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Penn College duo addresses cybersecurity skills shortage


A Pennsylvania College of Technology faculty duo detailed at a recent major cybersecurity conference their pioneering efforts to address the critical shortage of professionals in the field.

Jacob R. Miller and Sandra Gorka, associate professors of computer science, presented “Kinder Garten Security: Teaching the Pre-college Crowd” at ShmooCon 2019 in Washington, D.C.

The annual East Coast hacker convention is devoted to technology impacting information security and discussions regarding the field. The conference is offered by The Shmoo Group, comprised of worldwide security professionals who donate their time and expertise for information security research and development.

Thanks to strong attendance by students, faculty, staff and alumni, Pennsylvania College of Technology was well-represented at a recent major cybersecurity conference: ShmooCon 2019 in Washington, D.C.
Thanks to strong attendance by students, faculty, staff and alumni, Pennsylvania College of Technology was well-represented at a recent major cybersecurity conference: ShmooCon 2019 in Washington, D.C.

In front of 300 attendees, Miller and Gorka described an estimated cybersecurity job shortage of 2.9 million worldwide and 498,000 in the United States, and how the program they developed through a National Science Foundation grant introduces such careers to high school students.

The duo – with the assistance of Alicia McNett, instructor of computer information technology – developed a college credit introductory information assurance and cybersecurity course offered to local high school juniors and seniors.

Throughout their presentation, Miller and Gorka outlined course content, as well as ideas for hands-on activities to reinforce key topics. They are actively sharing their resources with the hope that other institutions will duplicate their efforts.

“Jake and Sandra have spearheaded a tremendous commitment to offer some realistic remedies for the skills shortage facing the cybersecurity community,” said Bradley M. Webb, assistant dean of industrial, computing and engineering technologies, who has coordinated the grant initiative with high schools. “Their discussion sparked a lot of interest at the conference, and we are hopeful the program can serve as a model throughout the country.”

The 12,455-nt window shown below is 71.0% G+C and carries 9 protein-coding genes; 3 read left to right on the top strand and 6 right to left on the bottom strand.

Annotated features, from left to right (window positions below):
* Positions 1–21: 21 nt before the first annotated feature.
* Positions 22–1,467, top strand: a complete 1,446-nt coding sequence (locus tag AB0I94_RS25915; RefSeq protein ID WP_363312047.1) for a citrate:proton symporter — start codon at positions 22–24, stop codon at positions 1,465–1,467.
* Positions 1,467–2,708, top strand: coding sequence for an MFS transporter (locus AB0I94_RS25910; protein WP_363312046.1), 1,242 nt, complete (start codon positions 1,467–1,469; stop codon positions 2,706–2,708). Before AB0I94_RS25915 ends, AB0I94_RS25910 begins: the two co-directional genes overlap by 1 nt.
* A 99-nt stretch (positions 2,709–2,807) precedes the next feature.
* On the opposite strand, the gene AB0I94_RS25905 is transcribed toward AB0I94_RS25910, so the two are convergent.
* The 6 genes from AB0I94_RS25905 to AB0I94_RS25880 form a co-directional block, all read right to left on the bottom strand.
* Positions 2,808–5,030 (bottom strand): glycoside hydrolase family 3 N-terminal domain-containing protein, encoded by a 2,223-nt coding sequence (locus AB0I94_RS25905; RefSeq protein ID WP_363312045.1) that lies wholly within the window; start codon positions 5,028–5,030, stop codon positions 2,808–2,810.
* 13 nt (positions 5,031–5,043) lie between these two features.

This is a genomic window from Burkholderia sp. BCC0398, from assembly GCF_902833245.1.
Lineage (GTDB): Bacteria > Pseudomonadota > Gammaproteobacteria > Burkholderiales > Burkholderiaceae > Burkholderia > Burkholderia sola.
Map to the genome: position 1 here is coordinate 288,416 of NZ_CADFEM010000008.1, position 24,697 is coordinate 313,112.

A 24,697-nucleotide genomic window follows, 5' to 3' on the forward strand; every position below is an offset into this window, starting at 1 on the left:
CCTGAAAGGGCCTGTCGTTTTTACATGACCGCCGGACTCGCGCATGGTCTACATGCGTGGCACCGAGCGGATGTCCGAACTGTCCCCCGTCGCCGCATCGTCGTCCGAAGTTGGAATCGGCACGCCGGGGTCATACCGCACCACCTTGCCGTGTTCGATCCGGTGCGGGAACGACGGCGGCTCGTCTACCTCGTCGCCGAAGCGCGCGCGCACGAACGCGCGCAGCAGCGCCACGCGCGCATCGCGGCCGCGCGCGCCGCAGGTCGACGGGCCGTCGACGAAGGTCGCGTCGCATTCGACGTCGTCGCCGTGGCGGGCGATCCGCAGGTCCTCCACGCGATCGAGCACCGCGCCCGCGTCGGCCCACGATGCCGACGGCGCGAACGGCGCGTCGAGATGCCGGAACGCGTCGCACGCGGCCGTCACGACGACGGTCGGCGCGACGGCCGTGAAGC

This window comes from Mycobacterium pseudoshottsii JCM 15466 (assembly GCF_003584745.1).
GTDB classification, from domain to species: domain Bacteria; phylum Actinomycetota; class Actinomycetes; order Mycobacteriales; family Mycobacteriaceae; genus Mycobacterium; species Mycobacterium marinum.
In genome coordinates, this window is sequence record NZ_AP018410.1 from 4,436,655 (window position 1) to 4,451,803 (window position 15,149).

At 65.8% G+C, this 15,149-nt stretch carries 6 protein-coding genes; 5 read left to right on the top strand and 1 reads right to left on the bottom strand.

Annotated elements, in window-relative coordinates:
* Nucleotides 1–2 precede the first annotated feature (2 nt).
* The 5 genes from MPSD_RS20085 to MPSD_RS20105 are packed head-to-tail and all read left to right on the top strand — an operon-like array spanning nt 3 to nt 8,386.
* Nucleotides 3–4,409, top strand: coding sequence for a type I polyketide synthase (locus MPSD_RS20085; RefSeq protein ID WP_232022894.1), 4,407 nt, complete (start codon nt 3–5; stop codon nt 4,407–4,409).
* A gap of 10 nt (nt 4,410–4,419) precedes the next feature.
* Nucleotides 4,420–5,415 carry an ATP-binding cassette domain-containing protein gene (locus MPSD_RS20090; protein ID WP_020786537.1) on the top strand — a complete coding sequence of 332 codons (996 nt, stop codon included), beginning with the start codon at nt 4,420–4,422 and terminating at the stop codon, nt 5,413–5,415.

During the 2017-18 academic year, 17 high students took the course at Penn College, and at least five of those students decided to pursue security careers. Currently, 23 students are participating, and approximately half have indicated an interest in pursuing an information technology career.

The course meets once a week throughout the school year and is taught by college faculty. Penn College information technology students serve as mentors for the high school participants.

“We are grateful that the success of the program could be shared with the active ShmooCon community,” Webb said. “It was also rewarding to see about 40 current Penn College students and alumni in attendance at the conference.”

The college offers baccalaureate degrees in information assurance and cyber security, game and simulation programming, information technology: network specialist concentration, and software development and information management, and an associate degree in information technology: technical support technology emphasis.

Information about those majors and other programs offered by the college’s School of Industrial, Computing & Engineering Technologies is available by calling 570-327-4520.

For more on Penn College, a national leader in applied technology education and workforce development, email the Admissions Office or call toll-free 800-367-9222.

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